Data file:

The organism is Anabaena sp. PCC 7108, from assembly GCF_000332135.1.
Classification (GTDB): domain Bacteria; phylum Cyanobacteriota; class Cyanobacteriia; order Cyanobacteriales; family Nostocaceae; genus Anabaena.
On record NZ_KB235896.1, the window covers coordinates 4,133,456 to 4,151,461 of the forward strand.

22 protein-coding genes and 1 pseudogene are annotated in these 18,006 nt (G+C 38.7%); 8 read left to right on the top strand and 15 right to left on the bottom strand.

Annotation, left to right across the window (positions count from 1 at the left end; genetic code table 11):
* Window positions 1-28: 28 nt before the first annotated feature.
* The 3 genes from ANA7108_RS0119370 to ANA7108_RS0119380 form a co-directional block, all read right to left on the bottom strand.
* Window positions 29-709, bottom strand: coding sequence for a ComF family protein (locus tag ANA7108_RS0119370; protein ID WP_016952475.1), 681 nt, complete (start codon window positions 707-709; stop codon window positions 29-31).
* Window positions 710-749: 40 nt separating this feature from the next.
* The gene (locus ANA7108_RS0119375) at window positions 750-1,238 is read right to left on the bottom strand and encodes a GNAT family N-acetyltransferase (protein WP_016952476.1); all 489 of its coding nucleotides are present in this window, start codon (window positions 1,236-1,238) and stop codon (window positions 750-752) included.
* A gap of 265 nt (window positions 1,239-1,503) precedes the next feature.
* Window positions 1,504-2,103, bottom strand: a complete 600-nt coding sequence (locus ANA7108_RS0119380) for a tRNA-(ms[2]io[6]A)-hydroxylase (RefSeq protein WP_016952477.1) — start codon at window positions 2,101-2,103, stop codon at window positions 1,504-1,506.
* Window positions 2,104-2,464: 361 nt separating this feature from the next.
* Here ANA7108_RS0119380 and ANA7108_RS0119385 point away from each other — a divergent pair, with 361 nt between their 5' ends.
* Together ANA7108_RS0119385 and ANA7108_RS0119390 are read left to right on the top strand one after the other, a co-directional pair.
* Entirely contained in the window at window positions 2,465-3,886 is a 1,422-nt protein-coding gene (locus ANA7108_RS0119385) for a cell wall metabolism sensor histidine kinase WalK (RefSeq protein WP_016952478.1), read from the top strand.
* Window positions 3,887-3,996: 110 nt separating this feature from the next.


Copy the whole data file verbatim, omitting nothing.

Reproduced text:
The organism is Anabaena sp. PCC 7108, from assembly GCF_000332135.1.
Classification (GTDB): domain Bacteria; phylum Cyanobacteriota; class Cyanobacteriia; order Cyanobacteriales; family Nostocaceae; genus Anabaena.
On record NZ_KB235896.1, the window covers coordinates 4,133,456 to 4,151,461 of the forward strand.

22 protein-coding genes and 1 pseudogene are annotated in these 18,006 nt (G+C 38.7%); 8 read left to right on the top strand and 15 right to left on the bottom strand.

Annotation, left to right across the window (positions count from 1 at the left end; genetic code table 11):
* Window positions 1-28: 28 nt before the first annotated feature.
* The 3 genes from ANA7108_RS0119370 to ANA7108_RS0119380 form a co-directional block, all read right to left on the bottom strand.
* Window positions 29-709, bottom strand: coding sequence for a ComF family protein (locus tag ANA7108_RS0119370; protein ID WP_016952475.1), 681 nt, complete (start codon window positions 707-709; stop codon window positions 29-31).
* Window positions 710-749: 40 nt separating this feature from the next.
* The gene (locus ANA7108_RS0119375) at window positions 750-1,238 is read right to left on the bottom strand and encodes a GNAT family N-acetyltransferase (protein WP_016952476.1); all 489 of its coding nucleotides are present in this window, start codon (window positions 1,236-1,238) and stop codon (window positions 750-752) included.
* A gap of 265 nt (window positions 1,239-1,503) precedes the next feature.
* Window positions 1,504-2,103, bottom strand: a complete 600-nt coding sequence (locus ANA7108_RS0119380) for a tRNA-(ms[2]io[6]A)-hydroxylase (RefSeq protein WP_016952477.1) — start codon at window positions 2,101-2,103, stop codon at window positions 1,504-1,506.
* Window positions 2,104-2,464: 361 nt separating this feature from the next.
* Here ANA7108_RS0119380 and ANA7108_RS0119385 point away from each other — a divergent pair, with 361 nt between their 5' ends.
* Together ANA7108_RS0119385 and ANA7108_RS0119390 are read left to right on the top strand one after the other, a co-directional pair.
* Entirely contained in the window at window positions 2,465-3,886 is a 1,422-nt protein-coding gene (locus ANA7108_RS0119385) for a cell wall metabolism sensor histidine kinase WalK (RefSeq protein WP_016952478.1), read from the top strand.
* Window positions 3,887-3,996: 110 nt separating this feature from the next.